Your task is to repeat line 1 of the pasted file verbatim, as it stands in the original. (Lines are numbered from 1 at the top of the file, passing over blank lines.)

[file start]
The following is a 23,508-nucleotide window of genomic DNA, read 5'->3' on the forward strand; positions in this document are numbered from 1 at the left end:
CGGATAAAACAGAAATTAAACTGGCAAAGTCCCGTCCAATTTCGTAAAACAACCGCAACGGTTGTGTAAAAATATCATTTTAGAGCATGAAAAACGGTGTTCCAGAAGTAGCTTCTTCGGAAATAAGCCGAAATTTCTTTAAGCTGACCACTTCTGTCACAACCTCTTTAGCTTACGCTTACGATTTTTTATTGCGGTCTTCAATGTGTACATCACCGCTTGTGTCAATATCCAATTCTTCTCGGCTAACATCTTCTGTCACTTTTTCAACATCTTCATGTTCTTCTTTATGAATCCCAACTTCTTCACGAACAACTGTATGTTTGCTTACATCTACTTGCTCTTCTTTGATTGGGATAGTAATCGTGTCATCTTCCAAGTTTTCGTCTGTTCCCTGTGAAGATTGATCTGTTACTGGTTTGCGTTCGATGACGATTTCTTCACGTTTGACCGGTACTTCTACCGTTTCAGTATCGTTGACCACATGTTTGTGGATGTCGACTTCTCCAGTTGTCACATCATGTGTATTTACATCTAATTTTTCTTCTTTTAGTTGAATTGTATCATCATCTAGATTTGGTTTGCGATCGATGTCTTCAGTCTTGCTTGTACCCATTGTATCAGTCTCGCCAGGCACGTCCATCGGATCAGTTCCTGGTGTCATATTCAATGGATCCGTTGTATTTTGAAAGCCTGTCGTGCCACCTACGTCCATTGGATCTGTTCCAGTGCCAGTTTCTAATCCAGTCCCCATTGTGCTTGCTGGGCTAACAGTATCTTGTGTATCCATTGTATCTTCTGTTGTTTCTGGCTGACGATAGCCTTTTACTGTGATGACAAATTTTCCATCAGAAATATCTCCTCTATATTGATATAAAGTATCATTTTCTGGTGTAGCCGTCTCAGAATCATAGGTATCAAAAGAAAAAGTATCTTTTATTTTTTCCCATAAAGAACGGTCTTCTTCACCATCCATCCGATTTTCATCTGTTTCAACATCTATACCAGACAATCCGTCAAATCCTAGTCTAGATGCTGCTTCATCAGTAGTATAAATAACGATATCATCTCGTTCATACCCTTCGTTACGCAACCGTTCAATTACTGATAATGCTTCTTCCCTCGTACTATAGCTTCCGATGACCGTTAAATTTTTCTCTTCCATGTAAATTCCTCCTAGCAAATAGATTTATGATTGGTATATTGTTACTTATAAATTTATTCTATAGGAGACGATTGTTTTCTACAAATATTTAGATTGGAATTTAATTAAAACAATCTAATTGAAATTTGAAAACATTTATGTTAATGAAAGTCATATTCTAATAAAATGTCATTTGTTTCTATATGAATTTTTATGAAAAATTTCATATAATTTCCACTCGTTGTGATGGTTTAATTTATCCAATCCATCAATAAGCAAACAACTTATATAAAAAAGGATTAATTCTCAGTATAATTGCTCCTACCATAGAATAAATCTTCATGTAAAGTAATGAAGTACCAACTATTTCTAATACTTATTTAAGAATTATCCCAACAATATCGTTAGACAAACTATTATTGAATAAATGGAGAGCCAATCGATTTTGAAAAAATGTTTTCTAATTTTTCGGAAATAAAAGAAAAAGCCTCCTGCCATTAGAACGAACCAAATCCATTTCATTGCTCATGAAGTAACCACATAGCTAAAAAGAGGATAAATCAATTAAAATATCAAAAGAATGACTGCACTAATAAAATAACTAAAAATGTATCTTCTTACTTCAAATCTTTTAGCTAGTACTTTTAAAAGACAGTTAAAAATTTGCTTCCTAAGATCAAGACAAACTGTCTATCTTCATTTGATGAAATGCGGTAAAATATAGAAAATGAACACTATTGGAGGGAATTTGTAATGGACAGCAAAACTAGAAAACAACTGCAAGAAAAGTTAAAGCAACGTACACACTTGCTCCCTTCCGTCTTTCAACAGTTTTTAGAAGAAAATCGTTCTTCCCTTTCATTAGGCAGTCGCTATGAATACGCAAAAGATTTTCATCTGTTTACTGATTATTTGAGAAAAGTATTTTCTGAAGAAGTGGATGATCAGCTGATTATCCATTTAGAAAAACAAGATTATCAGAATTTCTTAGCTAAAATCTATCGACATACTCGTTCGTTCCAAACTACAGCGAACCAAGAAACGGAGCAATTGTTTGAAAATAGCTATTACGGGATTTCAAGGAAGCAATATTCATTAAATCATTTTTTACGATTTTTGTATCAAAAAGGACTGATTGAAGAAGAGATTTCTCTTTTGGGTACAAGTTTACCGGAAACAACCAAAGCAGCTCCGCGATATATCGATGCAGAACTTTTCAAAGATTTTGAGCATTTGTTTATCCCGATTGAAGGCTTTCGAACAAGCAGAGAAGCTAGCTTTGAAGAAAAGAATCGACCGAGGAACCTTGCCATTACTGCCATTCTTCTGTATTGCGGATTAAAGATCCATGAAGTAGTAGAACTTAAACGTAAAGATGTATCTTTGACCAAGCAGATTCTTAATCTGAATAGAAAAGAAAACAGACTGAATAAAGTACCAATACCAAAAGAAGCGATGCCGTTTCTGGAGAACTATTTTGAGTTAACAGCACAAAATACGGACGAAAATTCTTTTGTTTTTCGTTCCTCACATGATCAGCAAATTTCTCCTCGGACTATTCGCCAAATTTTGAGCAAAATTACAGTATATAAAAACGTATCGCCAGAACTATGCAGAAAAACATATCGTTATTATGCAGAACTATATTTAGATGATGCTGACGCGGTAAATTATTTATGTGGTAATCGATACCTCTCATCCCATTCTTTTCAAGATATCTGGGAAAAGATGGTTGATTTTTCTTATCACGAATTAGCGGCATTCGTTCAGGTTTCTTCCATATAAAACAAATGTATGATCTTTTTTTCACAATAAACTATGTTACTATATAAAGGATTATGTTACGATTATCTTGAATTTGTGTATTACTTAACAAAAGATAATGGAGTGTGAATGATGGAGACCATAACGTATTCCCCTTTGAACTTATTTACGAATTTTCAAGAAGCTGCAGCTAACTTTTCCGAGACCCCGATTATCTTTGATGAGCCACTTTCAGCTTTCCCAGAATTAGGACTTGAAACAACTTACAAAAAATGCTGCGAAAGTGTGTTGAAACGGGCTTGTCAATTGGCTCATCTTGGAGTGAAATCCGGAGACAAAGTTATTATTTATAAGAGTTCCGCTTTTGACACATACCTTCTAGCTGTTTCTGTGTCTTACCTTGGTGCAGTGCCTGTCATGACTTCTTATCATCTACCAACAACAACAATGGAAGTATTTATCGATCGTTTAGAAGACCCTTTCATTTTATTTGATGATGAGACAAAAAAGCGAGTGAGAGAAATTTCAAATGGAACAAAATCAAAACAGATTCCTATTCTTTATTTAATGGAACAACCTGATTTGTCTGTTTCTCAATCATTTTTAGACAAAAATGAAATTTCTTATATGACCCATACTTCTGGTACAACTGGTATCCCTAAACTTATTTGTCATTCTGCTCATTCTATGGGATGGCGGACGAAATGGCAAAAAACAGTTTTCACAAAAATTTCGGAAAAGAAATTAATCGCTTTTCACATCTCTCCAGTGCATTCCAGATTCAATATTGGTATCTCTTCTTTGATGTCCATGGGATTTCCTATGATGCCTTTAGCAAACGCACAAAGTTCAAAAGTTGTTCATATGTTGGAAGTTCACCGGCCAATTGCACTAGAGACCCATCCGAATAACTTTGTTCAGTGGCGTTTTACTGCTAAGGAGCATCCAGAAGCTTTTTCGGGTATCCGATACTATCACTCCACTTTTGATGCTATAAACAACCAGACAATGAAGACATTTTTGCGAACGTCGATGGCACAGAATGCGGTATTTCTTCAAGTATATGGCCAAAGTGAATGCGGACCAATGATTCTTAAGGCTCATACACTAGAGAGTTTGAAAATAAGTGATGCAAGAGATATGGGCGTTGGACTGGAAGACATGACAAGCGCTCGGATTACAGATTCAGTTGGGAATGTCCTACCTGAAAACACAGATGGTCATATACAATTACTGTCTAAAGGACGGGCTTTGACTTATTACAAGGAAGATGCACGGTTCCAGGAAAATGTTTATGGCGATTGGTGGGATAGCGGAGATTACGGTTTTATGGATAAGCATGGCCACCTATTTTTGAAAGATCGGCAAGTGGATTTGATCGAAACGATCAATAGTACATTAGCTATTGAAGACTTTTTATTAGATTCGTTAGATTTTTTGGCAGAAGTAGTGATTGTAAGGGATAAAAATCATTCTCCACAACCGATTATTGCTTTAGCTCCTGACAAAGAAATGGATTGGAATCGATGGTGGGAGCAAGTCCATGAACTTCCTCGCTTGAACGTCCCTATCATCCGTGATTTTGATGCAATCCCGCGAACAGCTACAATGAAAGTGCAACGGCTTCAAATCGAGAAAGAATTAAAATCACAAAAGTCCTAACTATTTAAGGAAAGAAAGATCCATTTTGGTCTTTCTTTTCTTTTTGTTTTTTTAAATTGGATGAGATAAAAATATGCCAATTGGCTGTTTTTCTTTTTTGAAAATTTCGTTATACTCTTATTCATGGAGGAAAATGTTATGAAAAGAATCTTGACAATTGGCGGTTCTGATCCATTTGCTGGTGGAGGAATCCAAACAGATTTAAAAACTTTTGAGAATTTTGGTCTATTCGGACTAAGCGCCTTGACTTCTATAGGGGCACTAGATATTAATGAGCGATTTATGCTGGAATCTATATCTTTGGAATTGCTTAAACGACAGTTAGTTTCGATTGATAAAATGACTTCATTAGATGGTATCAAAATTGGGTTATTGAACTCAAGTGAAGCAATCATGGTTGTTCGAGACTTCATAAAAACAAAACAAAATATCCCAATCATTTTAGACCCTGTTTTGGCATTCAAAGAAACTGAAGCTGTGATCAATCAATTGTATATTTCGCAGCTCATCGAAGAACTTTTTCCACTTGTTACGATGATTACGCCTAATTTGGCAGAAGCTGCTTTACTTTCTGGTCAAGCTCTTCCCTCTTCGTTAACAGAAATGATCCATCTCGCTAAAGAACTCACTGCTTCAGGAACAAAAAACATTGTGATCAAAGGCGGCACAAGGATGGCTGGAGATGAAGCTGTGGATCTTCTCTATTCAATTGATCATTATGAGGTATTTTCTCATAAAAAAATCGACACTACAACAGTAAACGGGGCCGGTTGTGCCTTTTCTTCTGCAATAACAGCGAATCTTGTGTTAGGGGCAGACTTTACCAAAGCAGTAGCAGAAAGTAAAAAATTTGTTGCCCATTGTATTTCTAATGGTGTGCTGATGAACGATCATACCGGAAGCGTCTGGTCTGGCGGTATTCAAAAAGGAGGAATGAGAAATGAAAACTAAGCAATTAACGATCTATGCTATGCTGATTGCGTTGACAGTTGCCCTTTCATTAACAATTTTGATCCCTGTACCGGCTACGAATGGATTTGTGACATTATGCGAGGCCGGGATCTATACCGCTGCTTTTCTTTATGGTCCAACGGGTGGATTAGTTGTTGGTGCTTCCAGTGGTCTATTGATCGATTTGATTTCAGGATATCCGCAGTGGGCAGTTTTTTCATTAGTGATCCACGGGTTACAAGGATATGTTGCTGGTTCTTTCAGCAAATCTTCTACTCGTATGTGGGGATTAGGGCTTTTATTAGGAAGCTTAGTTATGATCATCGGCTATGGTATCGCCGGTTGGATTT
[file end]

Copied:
The following is a 23,508-nucleotide window of genomic DNA, read 5'->3' on the forward strand; positions in this document are numbered from 1 at the left end: